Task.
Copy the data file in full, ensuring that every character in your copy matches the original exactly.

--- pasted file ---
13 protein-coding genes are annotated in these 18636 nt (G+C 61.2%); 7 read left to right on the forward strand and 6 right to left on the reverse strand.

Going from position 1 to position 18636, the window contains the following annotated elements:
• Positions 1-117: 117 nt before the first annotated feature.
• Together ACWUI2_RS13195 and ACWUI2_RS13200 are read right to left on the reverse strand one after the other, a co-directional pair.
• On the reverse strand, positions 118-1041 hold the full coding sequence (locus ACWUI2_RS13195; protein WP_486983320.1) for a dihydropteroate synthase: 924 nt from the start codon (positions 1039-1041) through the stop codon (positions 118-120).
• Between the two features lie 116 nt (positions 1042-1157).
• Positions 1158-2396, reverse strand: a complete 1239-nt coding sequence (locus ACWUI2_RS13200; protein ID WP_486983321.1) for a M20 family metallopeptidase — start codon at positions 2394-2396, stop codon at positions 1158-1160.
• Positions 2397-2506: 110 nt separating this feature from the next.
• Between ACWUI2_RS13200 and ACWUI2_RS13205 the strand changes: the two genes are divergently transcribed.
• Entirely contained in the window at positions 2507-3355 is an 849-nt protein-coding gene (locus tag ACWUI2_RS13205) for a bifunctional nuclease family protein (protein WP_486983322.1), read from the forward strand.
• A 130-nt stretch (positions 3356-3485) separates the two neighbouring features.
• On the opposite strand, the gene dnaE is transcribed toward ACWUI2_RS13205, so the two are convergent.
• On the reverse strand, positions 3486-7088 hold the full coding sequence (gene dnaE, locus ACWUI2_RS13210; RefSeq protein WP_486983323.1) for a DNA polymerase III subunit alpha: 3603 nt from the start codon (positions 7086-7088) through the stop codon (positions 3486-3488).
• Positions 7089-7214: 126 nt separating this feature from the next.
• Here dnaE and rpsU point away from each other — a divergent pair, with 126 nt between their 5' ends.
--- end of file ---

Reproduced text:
13 protein-coding genes are annotated in these 18636 nt (G+C 61.2%); 7 read left to right on the forward strand and 6 right to left on the reverse strand.

Going from position 1 to position 18636, the window contains the following annotated elements:
• Positions 1-117: 117 nt before the first annotated feature.
• Together ACWUI2_RS13195 and ACWUI2_RS13200 are read right to left on the reverse strand one after the other, a co-directional pair.
• On the reverse strand, positions 118-1041 hold the full coding sequence (locus ACWUI2_RS13195; protein WP_486983320.1) for a dihydropteroate synthase: 924 nt from the start codon (positions 1039-1041) through the stop codon (positions 118-120).
• Between the two features lie 116 nt (positions 1042-1157).
• Positions 1158-2396, reverse strand: a complete 1239-nt coding sequence (locus ACWUI2_RS13200; protein ID WP_486983321.1) for a M20 family metallopeptidase — start codon at positions 2394-2396, stop codon at positions 1158-1160.
• Positions 2397-2506: 110 nt separating this feature from the next.
• Between ACWUI2_RS13200 and ACWUI2_RS13205 the strand changes: the two genes are divergently transcribed.
• Entirely contained in the window at positions 2507-3355 is an 849-nt protein-coding gene (locus tag ACWUI2_RS13205) for a bifunctional nuclease family protein (protein WP_486983322.1), read from the forward strand.
• A 130-nt stretch (positions 3356-3485) separates the two neighbouring features.
• On the opposite strand, the gene dnaE is transcribed toward ACWUI2_RS13205, so the two are convergent.
• On the reverse strand, positions 3486-7088 hold the full coding sequence (gene dnaE, locus ACWUI2_RS13210; RefSeq protein WP_486983323.1) for a DNA polymerase III subunit alpha: 3603 nt from the start codon (positions 7086-7088) through the stop codon (positions 3486-3488).
• Positions 7089-7214: 126 nt separating this feature from the next.
• Here dnaE and rpsU point away from each other — a divergent pair, with 126 nt between their 5' ends.